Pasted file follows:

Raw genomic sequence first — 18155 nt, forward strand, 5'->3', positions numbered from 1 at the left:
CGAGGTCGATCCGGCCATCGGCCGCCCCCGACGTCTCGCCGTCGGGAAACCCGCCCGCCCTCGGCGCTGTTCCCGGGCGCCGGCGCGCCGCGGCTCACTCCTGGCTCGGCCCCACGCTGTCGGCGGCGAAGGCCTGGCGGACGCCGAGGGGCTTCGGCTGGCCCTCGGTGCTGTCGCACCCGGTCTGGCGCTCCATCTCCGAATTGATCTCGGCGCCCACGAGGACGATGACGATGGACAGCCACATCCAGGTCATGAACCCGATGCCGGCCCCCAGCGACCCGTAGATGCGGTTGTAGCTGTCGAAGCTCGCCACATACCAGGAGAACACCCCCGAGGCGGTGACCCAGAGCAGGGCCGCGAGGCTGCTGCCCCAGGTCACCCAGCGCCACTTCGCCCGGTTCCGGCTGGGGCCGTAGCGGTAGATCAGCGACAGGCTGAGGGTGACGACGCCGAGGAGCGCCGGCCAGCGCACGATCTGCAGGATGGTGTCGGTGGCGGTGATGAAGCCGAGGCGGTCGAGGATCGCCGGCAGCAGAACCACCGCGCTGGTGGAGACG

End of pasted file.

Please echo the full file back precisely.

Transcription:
Raw genomic sequence first — 18155 nt, forward strand, 5'->3', positions numbered from 1 at the left:
CGAGGTCGATCCGGCCATCGGCCGCCCCCGACGTCTCGCCGTCGGGAAACCCGCCCGCCCTCGGCGCTGTTCCCGGGCGCCGGCGCGCCGCGGCTCACTCCTGGCTCGGCCCCACGCTGTCGGCGGCGAAGGCCTGGCGGACGCCGAGGGGCTTCGGCTGGCCCTCGGTGCTGTCGCACCCGGTCTGGCGCTCCATCTCCGAATTGATCTCGGCGCCCACGAGGACGATGACGATGGACAGCCACATCCAGGTCATGAACCCGATGCCGGCCCCCAGCGACCCGTAGATGCGGTTGTAGCTGTCGAAGCTCGCCACATACCAGGAGAACACCCCCGAGGCGGTGACCCAGAGCAGGGCCGCGAGGCTGCTGCCCCAGGTCACCCAGCGCCACTTCGCCCGGTTCCGGCTGGGGCCGTAGCGGTAGATCAGCGACAGGCTGAGGGTGACGACGCCGAGGAGCGCCGGCCAGCGCACGATCTGCAGGATGGTGTCGGTGGCGGTGATGAAGCCGAGGCGGTCGAGGATCGCCGGCAGCAGAACCACCGCGCTGGTGGAGACG